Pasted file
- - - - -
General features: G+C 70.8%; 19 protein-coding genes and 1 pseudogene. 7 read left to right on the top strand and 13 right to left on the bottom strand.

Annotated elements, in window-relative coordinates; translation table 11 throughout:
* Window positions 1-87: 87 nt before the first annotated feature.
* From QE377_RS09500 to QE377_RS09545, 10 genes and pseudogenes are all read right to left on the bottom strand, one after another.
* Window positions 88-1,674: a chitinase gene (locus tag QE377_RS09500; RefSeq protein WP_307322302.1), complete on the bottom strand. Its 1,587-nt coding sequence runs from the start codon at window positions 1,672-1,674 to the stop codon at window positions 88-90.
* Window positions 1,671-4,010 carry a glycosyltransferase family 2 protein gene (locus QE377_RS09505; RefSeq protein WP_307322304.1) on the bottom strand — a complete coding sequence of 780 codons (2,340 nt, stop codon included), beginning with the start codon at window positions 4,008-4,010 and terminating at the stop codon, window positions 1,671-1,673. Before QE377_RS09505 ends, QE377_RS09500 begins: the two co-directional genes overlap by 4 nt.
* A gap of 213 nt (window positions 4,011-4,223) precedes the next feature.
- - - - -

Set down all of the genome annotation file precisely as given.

General features: G+C 70.8%; 19 protein-coding genes and 1 pseudogene. 7 read left to right on the top strand and 13 right to left on the bottom strand.

Annotated elements, in window-relative coordinates; translation table 11 throughout:
* Window positions 1-87: 87 nt before the first annotated feature.
* From QE377_RS09500 to QE377_RS09545, 10 genes and pseudogenes are all read right to left on the bottom strand, one after another.
* Window positions 88-1,674: a chitinase gene (locus tag QE377_RS09500; RefSeq protein WP_307322302.1), complete on the bottom strand. Its 1,587-nt coding sequence runs from the start codon at window positions 1,672-1,674 to the stop codon at window positions 88-90.
* Window positions 1,671-4,010 carry a glycosyltransferase family 2 protein gene (locus QE377_RS09505; RefSeq protein WP_307322304.1) on the bottom strand — a complete coding sequence of 780 codons (2,340 nt, stop codon included), beginning with the start codon at window positions 4,008-4,010 and terminating at the stop codon, window positions 1,671-1,673. Before QE377_RS09505 ends, QE377_RS09500 begins: the two co-directional genes overlap by 4 nt.
* A gap of 213 nt (window positions 4,011-4,223) precedes the next feature.